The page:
The Northern Territory is often not considered for bushwalking because of the heat. The south has deserts which are very different from the lush, tropical forests near the northern coast. Winter is the best time to walk in any area of the territory. Permits are needed for areas where aboriginal ownership has been recognised.
West MacDonnell Ranges: A rugged desert range that starts at Alice Springs. The Larapinta Trail provides a 14-day walk along the range. Shorter walks based on the track are possible. The nearby Watarrka (Kings Canyon) also provides some good walking.
Photo opposite: Warrumbungle National Park, NSW
Ayers Rock (Uluru) and the Olgas (Kata Tjuta) provide good one-day walks but overnight bush camping is not allowed.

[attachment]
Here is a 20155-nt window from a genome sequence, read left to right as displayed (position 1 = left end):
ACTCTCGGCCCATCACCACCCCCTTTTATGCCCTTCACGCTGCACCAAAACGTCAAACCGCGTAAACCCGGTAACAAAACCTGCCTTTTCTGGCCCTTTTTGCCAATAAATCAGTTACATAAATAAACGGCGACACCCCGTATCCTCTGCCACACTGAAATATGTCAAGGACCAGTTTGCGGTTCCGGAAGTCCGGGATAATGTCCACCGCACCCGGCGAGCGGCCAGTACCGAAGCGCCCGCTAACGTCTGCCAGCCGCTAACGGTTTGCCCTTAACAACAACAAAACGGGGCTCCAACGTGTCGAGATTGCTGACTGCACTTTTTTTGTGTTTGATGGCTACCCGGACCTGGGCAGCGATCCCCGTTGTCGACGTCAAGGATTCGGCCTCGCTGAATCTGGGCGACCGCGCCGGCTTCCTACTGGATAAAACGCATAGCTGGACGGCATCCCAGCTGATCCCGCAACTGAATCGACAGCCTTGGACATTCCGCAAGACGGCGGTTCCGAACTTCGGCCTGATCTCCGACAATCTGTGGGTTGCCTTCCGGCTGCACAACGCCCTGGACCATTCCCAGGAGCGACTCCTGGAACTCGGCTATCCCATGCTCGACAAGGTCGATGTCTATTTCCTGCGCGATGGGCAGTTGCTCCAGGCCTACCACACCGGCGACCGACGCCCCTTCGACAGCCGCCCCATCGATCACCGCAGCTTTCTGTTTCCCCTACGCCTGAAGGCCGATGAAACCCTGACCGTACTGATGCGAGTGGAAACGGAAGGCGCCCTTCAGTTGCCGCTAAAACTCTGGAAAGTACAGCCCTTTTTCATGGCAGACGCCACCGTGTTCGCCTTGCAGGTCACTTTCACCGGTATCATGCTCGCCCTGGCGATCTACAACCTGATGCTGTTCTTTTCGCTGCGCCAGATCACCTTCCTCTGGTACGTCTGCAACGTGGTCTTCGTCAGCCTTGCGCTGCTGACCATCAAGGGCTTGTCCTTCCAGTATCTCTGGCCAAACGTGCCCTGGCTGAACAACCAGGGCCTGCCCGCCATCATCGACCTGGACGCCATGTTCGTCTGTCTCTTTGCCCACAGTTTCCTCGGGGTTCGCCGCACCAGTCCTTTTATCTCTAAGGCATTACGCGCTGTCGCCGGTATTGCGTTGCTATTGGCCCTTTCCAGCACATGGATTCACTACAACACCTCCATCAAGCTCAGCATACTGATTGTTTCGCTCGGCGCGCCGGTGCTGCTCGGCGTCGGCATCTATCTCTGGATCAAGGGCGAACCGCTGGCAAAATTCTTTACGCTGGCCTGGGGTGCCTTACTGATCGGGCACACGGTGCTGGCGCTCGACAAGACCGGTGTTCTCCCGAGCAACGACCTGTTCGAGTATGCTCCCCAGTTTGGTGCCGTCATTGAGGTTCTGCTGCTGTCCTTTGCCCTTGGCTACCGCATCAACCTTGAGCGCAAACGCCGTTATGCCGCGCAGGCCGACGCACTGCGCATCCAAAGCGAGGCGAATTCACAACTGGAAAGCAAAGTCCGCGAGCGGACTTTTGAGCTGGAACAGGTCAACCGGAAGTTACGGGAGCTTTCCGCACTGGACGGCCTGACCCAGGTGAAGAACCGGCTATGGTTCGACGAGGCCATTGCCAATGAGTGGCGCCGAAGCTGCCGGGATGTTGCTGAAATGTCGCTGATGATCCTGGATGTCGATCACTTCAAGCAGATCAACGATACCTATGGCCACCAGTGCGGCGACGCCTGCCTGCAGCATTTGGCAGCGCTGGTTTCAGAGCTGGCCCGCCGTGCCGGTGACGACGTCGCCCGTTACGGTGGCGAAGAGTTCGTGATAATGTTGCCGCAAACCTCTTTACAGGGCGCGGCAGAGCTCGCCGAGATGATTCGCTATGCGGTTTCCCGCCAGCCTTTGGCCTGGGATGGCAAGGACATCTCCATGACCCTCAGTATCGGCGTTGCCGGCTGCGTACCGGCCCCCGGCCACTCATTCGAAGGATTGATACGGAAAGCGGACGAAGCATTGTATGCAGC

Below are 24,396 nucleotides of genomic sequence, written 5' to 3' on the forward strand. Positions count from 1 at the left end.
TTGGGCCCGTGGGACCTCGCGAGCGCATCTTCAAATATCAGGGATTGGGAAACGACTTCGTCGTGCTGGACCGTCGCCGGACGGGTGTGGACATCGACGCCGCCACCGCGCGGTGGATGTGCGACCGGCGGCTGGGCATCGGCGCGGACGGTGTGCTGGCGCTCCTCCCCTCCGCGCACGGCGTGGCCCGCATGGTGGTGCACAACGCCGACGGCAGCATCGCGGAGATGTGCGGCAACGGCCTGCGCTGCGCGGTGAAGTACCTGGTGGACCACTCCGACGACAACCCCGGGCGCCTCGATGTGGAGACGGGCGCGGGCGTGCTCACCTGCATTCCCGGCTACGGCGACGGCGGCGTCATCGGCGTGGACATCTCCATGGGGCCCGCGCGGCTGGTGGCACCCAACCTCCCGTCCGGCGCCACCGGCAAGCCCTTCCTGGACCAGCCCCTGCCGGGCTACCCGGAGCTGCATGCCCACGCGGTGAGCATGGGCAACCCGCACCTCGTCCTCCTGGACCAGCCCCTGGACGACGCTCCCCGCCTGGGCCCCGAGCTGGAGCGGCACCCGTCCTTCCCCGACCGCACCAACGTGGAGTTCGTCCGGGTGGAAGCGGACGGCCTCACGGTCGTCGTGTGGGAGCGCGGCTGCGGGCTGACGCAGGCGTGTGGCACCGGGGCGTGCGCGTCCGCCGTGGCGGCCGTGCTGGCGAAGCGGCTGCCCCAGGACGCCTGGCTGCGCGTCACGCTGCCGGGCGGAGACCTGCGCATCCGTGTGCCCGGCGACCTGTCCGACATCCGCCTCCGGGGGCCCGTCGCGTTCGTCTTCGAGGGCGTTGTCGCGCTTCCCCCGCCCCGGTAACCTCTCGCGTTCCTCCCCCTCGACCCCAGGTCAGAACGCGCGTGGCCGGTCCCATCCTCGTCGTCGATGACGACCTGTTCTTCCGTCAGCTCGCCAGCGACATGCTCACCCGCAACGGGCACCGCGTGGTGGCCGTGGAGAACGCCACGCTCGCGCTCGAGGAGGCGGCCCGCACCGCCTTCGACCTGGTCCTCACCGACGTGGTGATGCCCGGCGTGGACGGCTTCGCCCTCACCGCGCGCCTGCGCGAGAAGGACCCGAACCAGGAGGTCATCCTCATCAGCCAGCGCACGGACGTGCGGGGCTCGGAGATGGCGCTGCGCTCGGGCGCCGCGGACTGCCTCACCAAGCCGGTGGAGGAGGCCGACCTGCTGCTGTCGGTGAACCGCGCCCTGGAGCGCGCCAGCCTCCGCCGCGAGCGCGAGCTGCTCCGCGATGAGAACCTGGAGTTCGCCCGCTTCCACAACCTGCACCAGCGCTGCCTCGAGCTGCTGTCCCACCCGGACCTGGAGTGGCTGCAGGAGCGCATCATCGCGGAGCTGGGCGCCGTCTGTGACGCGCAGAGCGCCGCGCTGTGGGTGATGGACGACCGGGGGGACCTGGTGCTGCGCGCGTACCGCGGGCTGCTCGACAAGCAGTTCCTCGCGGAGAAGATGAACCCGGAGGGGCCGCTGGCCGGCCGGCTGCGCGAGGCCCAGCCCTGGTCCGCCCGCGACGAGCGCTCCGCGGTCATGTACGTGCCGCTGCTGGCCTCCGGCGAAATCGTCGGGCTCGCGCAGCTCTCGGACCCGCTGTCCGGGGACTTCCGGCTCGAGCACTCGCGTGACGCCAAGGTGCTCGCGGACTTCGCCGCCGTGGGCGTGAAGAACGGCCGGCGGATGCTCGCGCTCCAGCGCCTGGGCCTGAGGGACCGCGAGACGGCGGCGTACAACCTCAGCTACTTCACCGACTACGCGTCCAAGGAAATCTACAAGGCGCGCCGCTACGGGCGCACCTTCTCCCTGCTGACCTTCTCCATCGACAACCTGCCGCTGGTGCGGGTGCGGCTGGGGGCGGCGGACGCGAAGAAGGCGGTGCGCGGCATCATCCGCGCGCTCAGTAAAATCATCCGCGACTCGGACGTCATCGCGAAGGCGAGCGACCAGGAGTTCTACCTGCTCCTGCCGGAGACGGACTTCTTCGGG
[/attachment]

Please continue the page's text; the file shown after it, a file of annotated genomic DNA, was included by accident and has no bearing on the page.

Katherine Gorge: Also known by its aboriginal name, Nitmiluk. The main gorge provides some good one- and two-day walks, and there is a five-day walk on a marked trail to Edith Falls. Off-track walking is officially discouraged. Permits are needed and cannot be booked in advance.
Kakadu: A large national park with some recognised one-day walks to the major features. Longer walks are all off track and a wide variety of routes is possible. The route from Koolpin Creek to Jim Jim Falls is one well known seven-day walk. Permits for overnight walks have to be applied for months in advance. Winter is the best period here as summer is the wet season and the access roads are flooded.